FDA Warns Korean Drugmaker Over Poor Aseptic Practices, Patchy Lab Records
Posted 16 October 2018 | By
South Korea-based Hanlim Pharm Co. drew a US Food and Drug Administration (FDA) warning letter over poor aseptic practices and inadequate processes for documentation, among other violations of good manufacturing practice (GMP).
The FDA inspection of the company’s drug manufacturing facility in Gyeonggi-do earlier this year concluded that similar GMP violations had been observed during FDA visits to the site in 2014 and 2016. The repeat observations underscore a need for prompt remediation, with the two new violations in the warning letter being related to aseptic practices and data integrity.
Poor aseptic practices observed during the company’s setup and filling operations for the manufacturer of a sterile solution “posed a significant risk of microbial contamination,” according to the 3 October warning letter posted on Tuesday. One example relates to an operator that had reportedly “continued equipment set-up activities...without disinfecting his hands, which could transfer microorganisms...to the surfaces and components in the ISO-5 aseptic filling zone.”
Other issues cite Hanlim Pharm operators “stopping the lines...to clear bottle jams more than 10 times in a 90-minute period” and “on several occasions, operators leaned their heads and torsos...over open bottes” to then restart the line “without cleaning open bottles that may have been contaminated by their interventions,” the agency said. The related GMP violation cites a failure to monitor viable organisms in the aseptic filling area and personnel’s set-up activities.
On ensuring quality and integrity in laboratory testing data, the inspection found Hanlim Pharm had been lacking proper controls in its computerized laboratory software system.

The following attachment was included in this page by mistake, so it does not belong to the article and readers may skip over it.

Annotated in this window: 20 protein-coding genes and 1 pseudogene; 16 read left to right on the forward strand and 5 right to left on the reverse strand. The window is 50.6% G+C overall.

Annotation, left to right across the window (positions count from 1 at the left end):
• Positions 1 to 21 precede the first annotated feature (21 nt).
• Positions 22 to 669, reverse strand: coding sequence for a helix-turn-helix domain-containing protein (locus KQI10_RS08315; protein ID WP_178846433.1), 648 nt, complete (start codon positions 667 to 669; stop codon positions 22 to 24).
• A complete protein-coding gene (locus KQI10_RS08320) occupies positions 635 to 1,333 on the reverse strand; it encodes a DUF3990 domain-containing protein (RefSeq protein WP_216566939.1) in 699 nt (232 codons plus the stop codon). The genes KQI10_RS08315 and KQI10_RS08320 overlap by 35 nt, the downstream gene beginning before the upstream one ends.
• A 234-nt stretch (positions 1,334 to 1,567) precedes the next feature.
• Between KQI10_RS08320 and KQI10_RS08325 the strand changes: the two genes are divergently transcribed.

The company’s system was deemed inadequate as three quality control team leaders had administrator privileges, including for file deletion or modification, that could result in tainted or incomplete GMP data. FDA also found two laboratory software systems “had unlocked time and date functions, which allowed users to change the recorded dates and times of analyses.”
Another GMP violation points to the company’s failures in ensuring all laboratory records include complete data. “Our investigator observed a quality control analyst and laboratory team leader signing and backdating a test record,” the agency added. “In the microbiology laboratory, we also observed an analyst recording microbiological test results from environmental monitoring settling plates before reading the plates, as well as recording results for a previous day.”
The agency called on the company to respond to the cited violations by providing a risk assessment on aseptic technique and cleanroom behavior, and an investigation into the extent of the inaccuracies seen in data records and reporting, among other corrective and preventive actions prior to consider lifting of the import alert the agency placed on the company in May.